From author Elle Casey:
If you know me, you know I write in several genres. At last count, those included urban fantasy, romance, thriller/suspense, paranormal, action-adventure, dystopian, and hard science fiction-space opera. The hard sci-fi was new for me as of last month. It’s a genre I enjoy as a fan of TV, film, and novels (Dune was my first!), but had never experienced as a writer.
So far I’ve published one sci-fi novel (Drifters’ Alliance, Book 1) and a short story prequel to that series (Winner Takes All), which is scheduled for release on August 24th as part of an anthology titled Dark Beyond the Stars. I’ve really enjoyed stretching my wings and trying this new thang. I love space battles! Pew-pew!
I’ve also realized something important about myself and my job as a writer, and because this new discovery is kind of slowing me down and holding me back from writing my next book (by clogging up my brain), I figured I’d blog about it. Generally speaking, when I write something down in the blogosphere, it gets it out of my head and allows me a clear path ahead. And right now, my brain is completely clouded and jammed up with the specter of … duh-duh-duh-duuuhhhh … Reader Expectations.
. . . .
Once you write a book, if it’s good enough and all the planets and stars have aligned (meaning you get some kind of online exposure somewhere, be it via a retailer and/or an influential blogger), you gain a following of readers looking forward to your next release. And those readers will naturally have some expectations concerning that next release. For example, they’ll want your next book to be similar in tone and style, similar in length (or longer if possible), and capable of evoking the same kind of emotional responses the previous one did. Fair enough, right? That’s cool. I’m down. I’m a reader too. I toootally get it.
When there are just a few expectant readers out there, it’s somewhat easy to make them happy. After I wrote one book, I had maybe three people who bothered to email me and tell me what they were hoping to see in the next book (and one of them was my mother). I was happy to accommodate any of those requests that made sense for the next story, and I did my best to write the second book with as much passion and focus as I had the first. Reader expectations in small doses like that were invigorating!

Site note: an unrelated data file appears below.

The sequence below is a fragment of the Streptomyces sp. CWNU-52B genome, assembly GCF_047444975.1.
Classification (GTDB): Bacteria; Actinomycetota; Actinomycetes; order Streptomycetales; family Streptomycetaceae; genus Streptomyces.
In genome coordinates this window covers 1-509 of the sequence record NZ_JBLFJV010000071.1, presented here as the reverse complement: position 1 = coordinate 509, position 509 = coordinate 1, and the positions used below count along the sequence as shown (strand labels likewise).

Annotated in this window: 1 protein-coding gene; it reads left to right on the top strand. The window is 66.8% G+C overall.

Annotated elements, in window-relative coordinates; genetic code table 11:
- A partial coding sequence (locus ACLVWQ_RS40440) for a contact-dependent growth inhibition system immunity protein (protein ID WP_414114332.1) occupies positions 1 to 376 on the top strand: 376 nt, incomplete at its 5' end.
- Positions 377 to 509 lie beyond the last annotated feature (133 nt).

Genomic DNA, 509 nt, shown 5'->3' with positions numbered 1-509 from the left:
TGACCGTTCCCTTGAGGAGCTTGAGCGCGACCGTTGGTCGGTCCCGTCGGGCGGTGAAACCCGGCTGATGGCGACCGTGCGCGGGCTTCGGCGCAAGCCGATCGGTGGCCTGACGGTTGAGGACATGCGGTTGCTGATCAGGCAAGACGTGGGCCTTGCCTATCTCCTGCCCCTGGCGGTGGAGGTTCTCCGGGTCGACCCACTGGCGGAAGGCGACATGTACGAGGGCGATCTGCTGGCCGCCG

. . . .
The problem with reader expectations for me at this point, really, is twofold: First, because there are so many, they constantly conflict with one another; and second, because of that first point, they eventually make it very difficult for me to write anything at all.
I’ll give you an example of the first situation, a phenomenon you can verify by reading the reviews on any of my books. For the same book, I’ve heard from readers that :
- the story is too long, and the story is too short,
- the girl should have gone with boy #1, and the girl should have gone with boy #2,
- a girl of this age would never do what my character did, and my character acted exactly as a girl of this age would,
- I didn’t resolve the main conflict, and the main conflict was completely resolved
- people don’t say in real life what my characters say, and my characters are so real they practically jump off the page,
- I don’t know what I’m talking about, and I’m a frigging genius,
- series suck, and series are awesome,
- cliffhangers suck, and cliffhangers are awesome,
- characters shouldn’t swear (because it’s not nice to read in a book), and characters should swear (because real people swear and characters in books should act real).
Link to the rest at Elle Casey and thanks to Noelle for the tip.
Here’s a link to Elle Casey’s books